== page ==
Cast your mind back to around the year 2005 and you’ll remember a revolution in technology. Think about the introduction of a machine so smart that it promised to serve you in a supermarket while cutting wait times and reducing the amount of time staff spent on rote tasks. This technology is best known as the self-service register.
Consumers were suspicious at first, but people like me were soon impressed by this technology. Now, my heart sinks when I hear the familiar twang of “unexpected item in the bagging area,” as this means an actual employee is on the way to assist me.
We’ve come a long way over the past 10 to 12 years, and technology has moved on to far wilder realms than a computerized till. New faces like Asos have taken on brick and mortar stores, and the rise of technology like drones have made same-hour delivery possible.Technology is constantly evolving, yet we’ve still not seen anything take the market by storm quite like the smartphone. However, AI chatbots and voice assistants have the potential to transform commerce in a similar way.
The virtual shopping assistant
There are two key reasons why these technologies are likely to make a significant impact. First, the way we shop is changing. We demand convenience at all times, and fast, painless, and efficient experiences are key. Although conversational commerce isn’t mature enough to provide this convenience yet, it could be when voice assistants combine with or easily connect to screens, allowing users to see potential purchases like clothing before buying. Amazon’s hands-free style assistant the Echo Look is already fulfilling this need in the U.S.
The second reason chatbots and voice assistants are likely to make notable change is that we’re seeing businesses looking to maximize their cost-efficiency by streamlining their operations. Both of these factors combined explain the rise in popularity of AI bots providing the experience of a personal assistant, be it a chatbot or a voice assistant.
Last Christmas, millions of people purchased Alexa products, and sales of Echo speakers increased ninefold. Currently, one in five people would consider making purchases through a bot and would spend an average of £500 ($598.34) using AI to make purchases. Gartner predicts that AI bots will power more than four in five customer service interactions (85 percent) by 2020.
Last week, Microsoft and Amazon announced a surprising partnership. Their joint venture integrates their voice assistants, Cortana and Alexa. This move will create a specialized assistant with access to a wider pool of data. All businesses hoping to succeed in a voice-driven ecommerce world will need a strategy for leveraging this new technology. Soon, it will become commonplace for people to start an online search by speaking to an assistant. The assistant will sort the results based on factors like past preferences, how the user articulated their question, and how a business has categorized and described its inventory.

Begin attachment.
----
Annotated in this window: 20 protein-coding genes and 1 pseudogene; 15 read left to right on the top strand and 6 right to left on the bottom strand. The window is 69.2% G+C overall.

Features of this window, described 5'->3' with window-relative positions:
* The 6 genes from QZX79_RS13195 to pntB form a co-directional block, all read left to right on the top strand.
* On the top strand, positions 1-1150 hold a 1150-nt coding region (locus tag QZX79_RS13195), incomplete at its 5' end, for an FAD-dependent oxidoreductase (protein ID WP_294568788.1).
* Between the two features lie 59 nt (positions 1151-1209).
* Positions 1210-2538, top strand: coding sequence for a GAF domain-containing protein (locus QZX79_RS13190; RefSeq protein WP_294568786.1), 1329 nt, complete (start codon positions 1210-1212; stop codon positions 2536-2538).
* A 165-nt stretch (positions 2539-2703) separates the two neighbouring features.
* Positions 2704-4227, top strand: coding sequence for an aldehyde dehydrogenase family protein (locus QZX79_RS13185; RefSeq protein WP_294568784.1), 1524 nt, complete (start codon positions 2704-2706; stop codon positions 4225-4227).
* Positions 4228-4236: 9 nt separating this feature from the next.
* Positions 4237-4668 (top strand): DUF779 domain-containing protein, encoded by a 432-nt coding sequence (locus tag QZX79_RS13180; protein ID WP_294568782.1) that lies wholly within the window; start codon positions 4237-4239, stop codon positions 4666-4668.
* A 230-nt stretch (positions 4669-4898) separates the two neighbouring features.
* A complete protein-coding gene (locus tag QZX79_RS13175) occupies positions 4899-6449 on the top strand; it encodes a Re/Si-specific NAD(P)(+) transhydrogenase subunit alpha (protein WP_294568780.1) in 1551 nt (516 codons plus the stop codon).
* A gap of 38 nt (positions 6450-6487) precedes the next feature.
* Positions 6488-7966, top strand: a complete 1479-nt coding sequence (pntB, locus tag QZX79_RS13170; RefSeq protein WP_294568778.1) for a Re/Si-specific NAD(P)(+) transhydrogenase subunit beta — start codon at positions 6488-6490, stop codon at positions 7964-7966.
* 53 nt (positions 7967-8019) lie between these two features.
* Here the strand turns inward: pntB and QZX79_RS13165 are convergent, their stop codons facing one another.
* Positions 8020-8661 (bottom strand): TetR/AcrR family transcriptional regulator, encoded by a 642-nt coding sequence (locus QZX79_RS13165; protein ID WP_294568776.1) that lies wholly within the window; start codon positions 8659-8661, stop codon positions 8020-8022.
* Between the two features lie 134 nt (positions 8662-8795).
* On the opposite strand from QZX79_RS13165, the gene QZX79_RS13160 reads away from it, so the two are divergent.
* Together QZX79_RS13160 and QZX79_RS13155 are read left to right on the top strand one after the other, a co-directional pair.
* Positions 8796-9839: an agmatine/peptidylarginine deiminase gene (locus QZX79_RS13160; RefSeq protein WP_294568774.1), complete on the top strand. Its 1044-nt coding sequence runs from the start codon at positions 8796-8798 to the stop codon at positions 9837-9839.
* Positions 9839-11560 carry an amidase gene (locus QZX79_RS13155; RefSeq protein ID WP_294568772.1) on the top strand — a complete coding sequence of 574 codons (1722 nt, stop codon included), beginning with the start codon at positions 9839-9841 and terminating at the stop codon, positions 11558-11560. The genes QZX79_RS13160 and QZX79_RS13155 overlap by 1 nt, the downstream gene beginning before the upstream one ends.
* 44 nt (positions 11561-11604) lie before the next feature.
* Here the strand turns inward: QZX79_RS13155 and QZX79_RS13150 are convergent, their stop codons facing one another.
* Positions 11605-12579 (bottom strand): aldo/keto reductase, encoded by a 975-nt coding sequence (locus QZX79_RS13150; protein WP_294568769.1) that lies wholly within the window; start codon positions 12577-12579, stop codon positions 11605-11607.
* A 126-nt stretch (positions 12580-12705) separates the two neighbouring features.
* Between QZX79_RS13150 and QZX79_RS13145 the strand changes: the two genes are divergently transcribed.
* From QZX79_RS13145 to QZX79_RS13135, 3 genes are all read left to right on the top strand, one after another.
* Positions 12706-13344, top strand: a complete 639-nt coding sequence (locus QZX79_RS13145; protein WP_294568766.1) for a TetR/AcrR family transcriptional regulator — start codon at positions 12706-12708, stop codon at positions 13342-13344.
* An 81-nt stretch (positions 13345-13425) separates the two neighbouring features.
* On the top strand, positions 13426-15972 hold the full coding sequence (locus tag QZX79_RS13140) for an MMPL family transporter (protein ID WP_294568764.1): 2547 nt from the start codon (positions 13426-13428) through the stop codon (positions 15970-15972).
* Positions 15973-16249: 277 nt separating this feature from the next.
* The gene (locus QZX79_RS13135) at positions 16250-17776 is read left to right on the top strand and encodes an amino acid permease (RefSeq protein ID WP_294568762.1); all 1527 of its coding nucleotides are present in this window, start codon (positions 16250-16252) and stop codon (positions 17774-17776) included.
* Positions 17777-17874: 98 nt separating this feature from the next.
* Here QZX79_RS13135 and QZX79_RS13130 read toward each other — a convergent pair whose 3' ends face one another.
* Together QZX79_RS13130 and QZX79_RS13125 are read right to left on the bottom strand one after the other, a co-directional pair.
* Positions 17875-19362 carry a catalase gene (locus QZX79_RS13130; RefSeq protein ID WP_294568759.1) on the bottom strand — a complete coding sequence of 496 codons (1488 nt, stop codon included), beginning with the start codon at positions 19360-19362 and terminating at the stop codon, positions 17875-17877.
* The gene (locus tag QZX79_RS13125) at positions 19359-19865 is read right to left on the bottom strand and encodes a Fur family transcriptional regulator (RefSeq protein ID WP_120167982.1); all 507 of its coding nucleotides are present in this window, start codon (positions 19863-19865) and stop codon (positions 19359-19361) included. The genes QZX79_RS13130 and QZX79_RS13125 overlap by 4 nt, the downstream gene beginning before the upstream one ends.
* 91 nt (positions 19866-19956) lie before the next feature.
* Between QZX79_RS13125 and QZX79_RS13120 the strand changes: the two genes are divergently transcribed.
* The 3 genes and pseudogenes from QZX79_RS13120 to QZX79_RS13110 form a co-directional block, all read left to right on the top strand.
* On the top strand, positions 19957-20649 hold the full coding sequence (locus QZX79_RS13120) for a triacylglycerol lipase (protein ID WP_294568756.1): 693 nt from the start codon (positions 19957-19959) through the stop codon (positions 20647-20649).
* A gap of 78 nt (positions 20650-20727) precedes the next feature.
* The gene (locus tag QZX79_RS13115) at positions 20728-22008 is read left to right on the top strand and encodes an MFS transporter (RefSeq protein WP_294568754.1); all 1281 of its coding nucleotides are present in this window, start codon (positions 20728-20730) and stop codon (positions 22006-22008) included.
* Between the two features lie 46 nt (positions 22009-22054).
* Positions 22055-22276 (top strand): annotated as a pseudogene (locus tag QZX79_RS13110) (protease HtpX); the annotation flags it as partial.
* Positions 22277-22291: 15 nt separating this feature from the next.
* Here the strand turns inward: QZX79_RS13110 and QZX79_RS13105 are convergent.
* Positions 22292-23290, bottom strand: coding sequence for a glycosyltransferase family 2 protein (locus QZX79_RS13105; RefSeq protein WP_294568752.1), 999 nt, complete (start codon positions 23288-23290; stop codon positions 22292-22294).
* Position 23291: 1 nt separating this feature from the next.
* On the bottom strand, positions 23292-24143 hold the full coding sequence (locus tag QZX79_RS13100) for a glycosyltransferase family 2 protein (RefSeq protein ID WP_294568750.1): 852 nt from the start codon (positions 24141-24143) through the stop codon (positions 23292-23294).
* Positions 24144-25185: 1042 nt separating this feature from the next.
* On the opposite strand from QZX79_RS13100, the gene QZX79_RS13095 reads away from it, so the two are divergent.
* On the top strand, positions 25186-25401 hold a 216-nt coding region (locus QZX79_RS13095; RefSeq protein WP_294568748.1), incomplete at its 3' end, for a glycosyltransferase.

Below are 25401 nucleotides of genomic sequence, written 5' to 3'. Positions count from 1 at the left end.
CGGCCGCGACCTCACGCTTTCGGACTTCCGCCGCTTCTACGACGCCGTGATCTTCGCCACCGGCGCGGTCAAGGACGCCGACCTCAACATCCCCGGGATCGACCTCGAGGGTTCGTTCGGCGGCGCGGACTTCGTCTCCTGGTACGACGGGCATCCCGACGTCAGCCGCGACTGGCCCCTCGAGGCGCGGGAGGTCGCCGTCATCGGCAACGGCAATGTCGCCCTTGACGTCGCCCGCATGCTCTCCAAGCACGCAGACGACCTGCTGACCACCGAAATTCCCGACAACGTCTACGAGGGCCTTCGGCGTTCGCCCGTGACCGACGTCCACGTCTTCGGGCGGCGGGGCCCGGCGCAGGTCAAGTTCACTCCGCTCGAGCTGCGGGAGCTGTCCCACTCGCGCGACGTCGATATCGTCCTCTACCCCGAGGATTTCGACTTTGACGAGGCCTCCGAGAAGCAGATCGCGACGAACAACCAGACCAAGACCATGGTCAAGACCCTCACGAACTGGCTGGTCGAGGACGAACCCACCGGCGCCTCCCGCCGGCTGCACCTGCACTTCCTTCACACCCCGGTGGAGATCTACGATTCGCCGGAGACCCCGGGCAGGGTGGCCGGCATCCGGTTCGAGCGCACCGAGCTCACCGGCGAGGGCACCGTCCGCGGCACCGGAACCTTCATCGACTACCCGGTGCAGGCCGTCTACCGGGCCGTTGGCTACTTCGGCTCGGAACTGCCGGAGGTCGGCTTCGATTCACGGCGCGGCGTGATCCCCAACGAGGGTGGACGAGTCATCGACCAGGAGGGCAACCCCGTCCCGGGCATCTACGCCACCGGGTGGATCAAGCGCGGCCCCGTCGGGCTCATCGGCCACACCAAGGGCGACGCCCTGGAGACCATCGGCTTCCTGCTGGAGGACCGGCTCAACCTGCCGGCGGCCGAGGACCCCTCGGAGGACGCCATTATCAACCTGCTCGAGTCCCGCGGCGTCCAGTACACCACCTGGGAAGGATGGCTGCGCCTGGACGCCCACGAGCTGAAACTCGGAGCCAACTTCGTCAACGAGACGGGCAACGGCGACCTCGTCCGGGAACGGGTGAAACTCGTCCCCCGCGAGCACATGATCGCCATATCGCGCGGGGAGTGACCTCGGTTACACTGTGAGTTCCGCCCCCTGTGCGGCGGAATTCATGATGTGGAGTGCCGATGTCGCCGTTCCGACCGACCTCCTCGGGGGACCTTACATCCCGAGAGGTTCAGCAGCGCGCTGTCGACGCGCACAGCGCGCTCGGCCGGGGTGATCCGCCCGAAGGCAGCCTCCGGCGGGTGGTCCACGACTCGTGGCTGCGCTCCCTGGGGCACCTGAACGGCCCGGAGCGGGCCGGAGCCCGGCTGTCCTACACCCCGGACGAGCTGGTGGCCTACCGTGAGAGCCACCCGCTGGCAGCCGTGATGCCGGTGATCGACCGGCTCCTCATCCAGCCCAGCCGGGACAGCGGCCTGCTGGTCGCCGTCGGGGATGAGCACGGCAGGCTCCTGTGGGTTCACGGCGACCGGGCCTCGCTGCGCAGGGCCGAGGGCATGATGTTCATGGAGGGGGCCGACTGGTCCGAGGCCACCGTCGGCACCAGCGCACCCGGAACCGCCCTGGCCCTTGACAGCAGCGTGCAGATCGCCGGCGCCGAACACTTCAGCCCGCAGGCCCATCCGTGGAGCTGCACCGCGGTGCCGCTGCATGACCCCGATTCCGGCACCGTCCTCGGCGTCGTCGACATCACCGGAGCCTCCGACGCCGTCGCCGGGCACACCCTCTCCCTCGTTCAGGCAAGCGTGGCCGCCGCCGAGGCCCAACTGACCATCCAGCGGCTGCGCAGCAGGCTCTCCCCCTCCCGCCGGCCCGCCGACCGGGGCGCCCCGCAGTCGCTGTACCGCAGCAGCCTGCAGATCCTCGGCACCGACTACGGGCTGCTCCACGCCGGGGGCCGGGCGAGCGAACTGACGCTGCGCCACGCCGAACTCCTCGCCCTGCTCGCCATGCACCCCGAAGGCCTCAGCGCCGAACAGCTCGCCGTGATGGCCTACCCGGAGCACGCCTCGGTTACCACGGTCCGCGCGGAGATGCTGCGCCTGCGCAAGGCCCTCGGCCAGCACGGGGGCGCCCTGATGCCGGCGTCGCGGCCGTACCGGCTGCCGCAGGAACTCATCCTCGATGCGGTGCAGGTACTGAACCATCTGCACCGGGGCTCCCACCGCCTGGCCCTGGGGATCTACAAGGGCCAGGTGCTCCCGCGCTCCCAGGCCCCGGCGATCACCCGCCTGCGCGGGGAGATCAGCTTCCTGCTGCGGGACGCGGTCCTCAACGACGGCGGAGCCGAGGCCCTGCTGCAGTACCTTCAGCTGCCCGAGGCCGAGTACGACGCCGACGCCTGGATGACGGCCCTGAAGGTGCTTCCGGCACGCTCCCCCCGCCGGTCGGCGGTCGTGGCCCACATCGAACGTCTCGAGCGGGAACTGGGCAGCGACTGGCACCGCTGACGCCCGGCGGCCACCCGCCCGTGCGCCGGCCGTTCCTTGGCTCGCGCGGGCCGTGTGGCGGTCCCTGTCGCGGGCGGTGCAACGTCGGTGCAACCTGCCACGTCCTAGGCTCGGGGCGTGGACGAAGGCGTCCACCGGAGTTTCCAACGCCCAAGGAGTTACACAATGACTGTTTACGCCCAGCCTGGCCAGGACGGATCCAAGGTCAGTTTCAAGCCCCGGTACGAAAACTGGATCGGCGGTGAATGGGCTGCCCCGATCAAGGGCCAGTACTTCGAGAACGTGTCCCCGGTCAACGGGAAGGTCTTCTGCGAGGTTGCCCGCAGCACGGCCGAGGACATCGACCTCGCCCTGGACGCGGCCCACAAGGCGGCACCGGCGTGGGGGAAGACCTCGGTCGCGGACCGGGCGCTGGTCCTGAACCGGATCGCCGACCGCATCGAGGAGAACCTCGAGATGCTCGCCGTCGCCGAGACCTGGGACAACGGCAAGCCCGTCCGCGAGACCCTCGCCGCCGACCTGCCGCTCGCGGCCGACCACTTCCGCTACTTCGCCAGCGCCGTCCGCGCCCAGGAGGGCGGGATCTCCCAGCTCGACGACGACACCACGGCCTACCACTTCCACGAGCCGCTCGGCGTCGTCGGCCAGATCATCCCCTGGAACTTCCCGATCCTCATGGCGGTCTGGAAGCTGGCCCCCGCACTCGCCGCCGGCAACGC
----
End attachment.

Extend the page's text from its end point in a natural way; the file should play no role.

Until recently, Google has dominated the world of online search. Now Amazon is the new Google for ecommerce. According to one study, 55 percent of all U.S. online searches now start on Amazon. People don’t want to waste time searching the entire internet on Google when they can go straight to a marketplace designed for making purchases. This behavior is only going to intensify with the rise of AI voice assistants. These devices sit in our homes and search on our behalf, removing another layer of hassle for the buyer.
Adapting to conversational commerce
It’s crucial that businesses understand how to boost their products to the top of search results in an online marketplace. On Amazon, for instance, the way to do this is through recent positive, authentic reviews; consistent imagery that is appropriately tagged; product descriptions that describe the item in detail; competitive pricing; and properly categorized items. Similarly, understanding how people will be interacting with the bots when shopping conversationally is key to using the technology.
The natural inclination when chatting to an Alexa device is to speak to it like it’s a human personal assistant, which is different from what you’d type into a search engine. For instance, when viewing a pair of trousers, a user may ask “What tops match these?” Businesses will need to format their product data (including semantically relevant keywords) to cope with these challenges. Otherwise, results will be poor quality, and shoppers will abandon their purchases and go elsewhere.
The self-service register was the earliest example of conversational commerce, but we’ve come a long way since. We’ve moved onto AI personal assistants embedded in our homes, mobile phones, and the ecommerce experience. As soon as mobile screens and better bandwidth were available, we saw mobile commerce take off. The same will happen with conversational commerce in the coming years.
Ed Bussey is the CEO and founder of Quill, a leading provider of high-scale international